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By ALAN FARNHAM, GOOD MORNING AMERICA
There’s a reason why nearly 10 million kids a month come to Shmoop to get help with test-prep and studying: The site is funny — funny in an adolescent way — their way. Why the yuks? Because Shmoop surveyed students and found that what they disliked most about conventional test-prep and online learning was that it’s boring. So, Shmoop adds jokes, word-play, sarcasm and whimsy. Its philosophy is best summed up by a quip from its introduction to SAT-prep: “Why learn about geometry without ninjas when you can learn about it with ninjas?” The company is on track to offer some 2,200 educational videos by year’s end on topics ranging from Victorian fiction to the periodic table of elements. Its learning guides cover math, science, social science, literature, the arts and music. It offers test prep for the ACT, the SAT, AP exams and more. The one thing tying together this multiplicity of offerings is Shmoop’s irreverent, sophomoric sensibility.Share on Facebook
By Jay Halfond, the Evolllution
In just a few years, digital learning has emerged front-and-center as the critical component of the future of higher education, and schools are scurrying to figure out their strategy for entering this sphere. This visibility and prominence has led to clashes over who will lead these now-important efforts, what direction should be taken and how this will impact the traditional mainstream order. Despite its newness, this controversy resurrects century-old unresolved conflicts within the academy. The online factor is simply the current nuance for otherwise perpetual dilemmas. Should online education be run professionally or professorially? Should it run through a centralized structure or remain respectful of a more decentralized model? What should be the incentives and priorities for faculty? How should scarce resources be distributed? What is the proper division of labor for new online initiatives?Share on Facebook
By Leila Meyer, THE Journal
Google has announced a shortlist of 34 cities in nine metropolitan areas that could be next to receive Google Fiber, and the company may also provide free gigabit Internet service to some schools in those cities. Google Fiber is the company’s fiber optic Internet infrastructure being implemented in select cities throughout the United States. According to information on the company’s site, it provides connection speeds of up to 1 Gbps, also known as gigabit Internet, which is “100 times faster than today’s basic broadband.” Homes in the neighborhoods served by Google Fiber can subscribe to the company’s gigabit Internet and TV services. The company also provides free basic Internet service of 5 Mbps download and 1 Mbps upload speed to anybody in the areas served by Google Fiber.Share on Facebook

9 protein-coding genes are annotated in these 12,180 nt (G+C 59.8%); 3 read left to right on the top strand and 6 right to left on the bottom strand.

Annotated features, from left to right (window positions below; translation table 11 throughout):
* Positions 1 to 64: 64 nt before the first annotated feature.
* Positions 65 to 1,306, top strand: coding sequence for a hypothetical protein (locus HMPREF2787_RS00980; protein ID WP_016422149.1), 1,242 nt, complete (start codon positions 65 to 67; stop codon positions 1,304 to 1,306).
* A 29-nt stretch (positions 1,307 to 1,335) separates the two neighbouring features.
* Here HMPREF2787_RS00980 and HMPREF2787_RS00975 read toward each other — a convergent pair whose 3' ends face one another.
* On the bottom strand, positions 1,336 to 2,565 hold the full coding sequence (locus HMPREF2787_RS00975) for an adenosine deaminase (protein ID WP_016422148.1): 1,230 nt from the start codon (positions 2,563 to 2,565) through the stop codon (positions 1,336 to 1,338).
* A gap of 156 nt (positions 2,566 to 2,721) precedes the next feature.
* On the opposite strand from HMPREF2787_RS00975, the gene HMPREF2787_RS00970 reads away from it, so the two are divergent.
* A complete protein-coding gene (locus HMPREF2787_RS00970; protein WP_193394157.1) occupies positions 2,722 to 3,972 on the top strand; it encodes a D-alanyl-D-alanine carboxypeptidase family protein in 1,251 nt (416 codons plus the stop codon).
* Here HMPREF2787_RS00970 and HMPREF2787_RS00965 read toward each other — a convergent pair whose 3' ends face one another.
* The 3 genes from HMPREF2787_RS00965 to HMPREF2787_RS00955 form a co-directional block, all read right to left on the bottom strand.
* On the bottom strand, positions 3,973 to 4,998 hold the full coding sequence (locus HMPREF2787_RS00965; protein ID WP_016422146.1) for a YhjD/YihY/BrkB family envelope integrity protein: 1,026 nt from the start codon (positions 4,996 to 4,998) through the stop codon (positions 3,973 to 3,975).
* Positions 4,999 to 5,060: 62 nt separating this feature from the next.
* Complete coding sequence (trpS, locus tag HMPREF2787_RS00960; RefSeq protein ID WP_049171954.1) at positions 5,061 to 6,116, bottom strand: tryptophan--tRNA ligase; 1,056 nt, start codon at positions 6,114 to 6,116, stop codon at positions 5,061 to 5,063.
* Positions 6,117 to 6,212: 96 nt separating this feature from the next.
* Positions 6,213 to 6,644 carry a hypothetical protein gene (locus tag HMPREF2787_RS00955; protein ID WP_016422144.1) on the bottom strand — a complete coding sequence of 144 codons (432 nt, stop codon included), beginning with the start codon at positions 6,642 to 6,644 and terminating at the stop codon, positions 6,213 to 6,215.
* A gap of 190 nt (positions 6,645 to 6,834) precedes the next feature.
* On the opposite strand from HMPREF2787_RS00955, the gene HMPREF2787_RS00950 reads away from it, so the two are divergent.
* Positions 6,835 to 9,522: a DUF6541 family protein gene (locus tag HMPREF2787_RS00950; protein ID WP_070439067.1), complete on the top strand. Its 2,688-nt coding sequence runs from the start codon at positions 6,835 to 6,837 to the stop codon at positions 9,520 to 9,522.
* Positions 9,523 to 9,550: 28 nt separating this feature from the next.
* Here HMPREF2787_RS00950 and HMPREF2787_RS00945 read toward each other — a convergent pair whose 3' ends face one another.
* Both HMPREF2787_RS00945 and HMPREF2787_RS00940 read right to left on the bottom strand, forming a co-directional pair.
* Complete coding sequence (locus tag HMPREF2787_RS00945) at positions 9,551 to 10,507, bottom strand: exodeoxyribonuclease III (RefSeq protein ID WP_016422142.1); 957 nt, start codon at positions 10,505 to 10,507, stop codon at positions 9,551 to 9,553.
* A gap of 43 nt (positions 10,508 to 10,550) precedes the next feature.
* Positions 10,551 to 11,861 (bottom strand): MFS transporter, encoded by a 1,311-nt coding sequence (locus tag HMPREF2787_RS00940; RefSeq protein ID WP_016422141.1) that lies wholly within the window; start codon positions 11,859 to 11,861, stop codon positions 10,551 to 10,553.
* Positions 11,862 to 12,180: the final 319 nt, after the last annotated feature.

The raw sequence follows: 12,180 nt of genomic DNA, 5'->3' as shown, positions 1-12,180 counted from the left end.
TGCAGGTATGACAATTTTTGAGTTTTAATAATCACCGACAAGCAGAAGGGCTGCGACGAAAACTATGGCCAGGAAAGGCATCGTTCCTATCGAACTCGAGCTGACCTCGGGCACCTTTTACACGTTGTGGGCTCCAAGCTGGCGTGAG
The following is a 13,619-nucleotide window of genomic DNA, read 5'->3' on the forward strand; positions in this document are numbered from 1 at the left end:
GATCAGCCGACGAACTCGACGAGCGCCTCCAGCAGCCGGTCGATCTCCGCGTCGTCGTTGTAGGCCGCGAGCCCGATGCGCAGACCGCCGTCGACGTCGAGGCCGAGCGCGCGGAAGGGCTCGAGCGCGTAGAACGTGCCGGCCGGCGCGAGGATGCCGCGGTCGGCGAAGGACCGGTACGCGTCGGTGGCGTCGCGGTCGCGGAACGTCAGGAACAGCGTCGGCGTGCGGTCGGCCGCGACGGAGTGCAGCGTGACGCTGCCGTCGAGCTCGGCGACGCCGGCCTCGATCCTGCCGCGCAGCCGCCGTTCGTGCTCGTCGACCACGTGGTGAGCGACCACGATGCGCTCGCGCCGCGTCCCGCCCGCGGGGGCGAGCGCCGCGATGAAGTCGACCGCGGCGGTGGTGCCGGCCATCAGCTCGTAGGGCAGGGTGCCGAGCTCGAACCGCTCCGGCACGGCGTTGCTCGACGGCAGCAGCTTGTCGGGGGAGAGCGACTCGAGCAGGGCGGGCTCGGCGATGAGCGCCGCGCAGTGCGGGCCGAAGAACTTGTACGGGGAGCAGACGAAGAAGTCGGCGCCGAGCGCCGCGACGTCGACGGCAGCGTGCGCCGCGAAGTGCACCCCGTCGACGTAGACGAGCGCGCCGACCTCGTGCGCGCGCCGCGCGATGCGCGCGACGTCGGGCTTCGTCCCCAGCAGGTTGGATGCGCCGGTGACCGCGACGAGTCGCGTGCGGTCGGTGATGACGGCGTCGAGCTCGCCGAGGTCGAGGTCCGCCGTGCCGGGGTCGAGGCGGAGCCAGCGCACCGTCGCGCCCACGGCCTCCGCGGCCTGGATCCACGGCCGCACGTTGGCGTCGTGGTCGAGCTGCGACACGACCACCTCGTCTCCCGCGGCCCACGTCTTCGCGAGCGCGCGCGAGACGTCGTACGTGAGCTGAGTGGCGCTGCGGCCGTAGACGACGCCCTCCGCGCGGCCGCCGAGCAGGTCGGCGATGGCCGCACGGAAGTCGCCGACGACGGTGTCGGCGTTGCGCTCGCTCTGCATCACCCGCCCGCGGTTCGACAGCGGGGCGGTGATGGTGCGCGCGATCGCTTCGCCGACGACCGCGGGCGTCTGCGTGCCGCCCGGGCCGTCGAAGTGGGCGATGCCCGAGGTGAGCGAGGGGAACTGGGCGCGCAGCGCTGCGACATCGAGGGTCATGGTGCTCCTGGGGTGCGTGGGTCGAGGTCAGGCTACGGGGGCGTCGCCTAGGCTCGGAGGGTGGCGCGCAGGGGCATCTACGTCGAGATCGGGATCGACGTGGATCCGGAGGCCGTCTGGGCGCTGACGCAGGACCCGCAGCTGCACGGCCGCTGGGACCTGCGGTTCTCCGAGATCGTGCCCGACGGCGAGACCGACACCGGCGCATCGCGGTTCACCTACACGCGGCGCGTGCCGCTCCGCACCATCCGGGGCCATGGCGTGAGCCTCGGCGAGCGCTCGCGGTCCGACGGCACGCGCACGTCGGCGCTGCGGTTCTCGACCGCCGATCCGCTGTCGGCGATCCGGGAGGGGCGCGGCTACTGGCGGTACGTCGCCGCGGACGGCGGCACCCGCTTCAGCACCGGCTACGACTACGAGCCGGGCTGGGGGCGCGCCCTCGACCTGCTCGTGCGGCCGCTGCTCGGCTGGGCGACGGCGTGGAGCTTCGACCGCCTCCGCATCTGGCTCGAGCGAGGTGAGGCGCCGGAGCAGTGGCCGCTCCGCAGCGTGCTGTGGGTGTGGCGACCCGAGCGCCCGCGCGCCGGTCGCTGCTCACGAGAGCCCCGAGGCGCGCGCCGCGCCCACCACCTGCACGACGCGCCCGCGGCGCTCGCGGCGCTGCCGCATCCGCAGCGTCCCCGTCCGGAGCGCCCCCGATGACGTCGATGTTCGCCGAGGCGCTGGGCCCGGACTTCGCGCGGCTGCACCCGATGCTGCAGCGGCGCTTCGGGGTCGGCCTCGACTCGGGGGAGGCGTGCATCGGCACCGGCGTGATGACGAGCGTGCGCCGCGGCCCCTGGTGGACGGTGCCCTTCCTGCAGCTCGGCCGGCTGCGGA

By D ROBERT CURRY NewsStar
Reaching out to get kids excited about learning by connecting sports with science education, NASA may have hit a home-run of its own with its innovative online educational program. Dubbed the “NASA STEM Mania”, this online distance-learning educational program allows teachers and students to learn, among other things, the science behind scoring a touchdown, making a slam-dunk or a hitting a homerun.Share on Facebook
By Katie Lepi, Edudemic
Short, watchable snippets of useful information, thought provoking questions, personal stories, inspiration, and learning. While I always take something away from every TED talk that I watch, some stick with me more than others. That said, most don’t come with a specific list of takeaways meant to help you with your everyday life. This talk, from David Pogue, offers 10 time saving tech tips. Most are for technologies that we use every day. They’re simple, easy-to-do, they’ll save you time, and make you feel like a suave tech person who can (seemingly) make their technology do whatever they need it to do with little effort. The video is embedded in the link below, but we’ve typed out the handy list also at the link below for you to reference later.Share on Facebook
By Katie Lepi, Edudemic
The drivers of blended learning was sort of buried towards the bottom of the infographic, and we thought it could use a little spotlight of its own, so we’ve taken that part of the original infographic and are showcasing it on its own below. Why? Because there are really good reasons to give it a shot. If you look at the ten reasons listed below, we’re pretty sure you’ll find at least a couple that you’ll benefit from, or are already trying to do in another way. If you read each item as a sort of question to yourself, they can also serve as a handy little go-to list that you should be asking when you’re implementing anything new in your classroom.Share on Facebook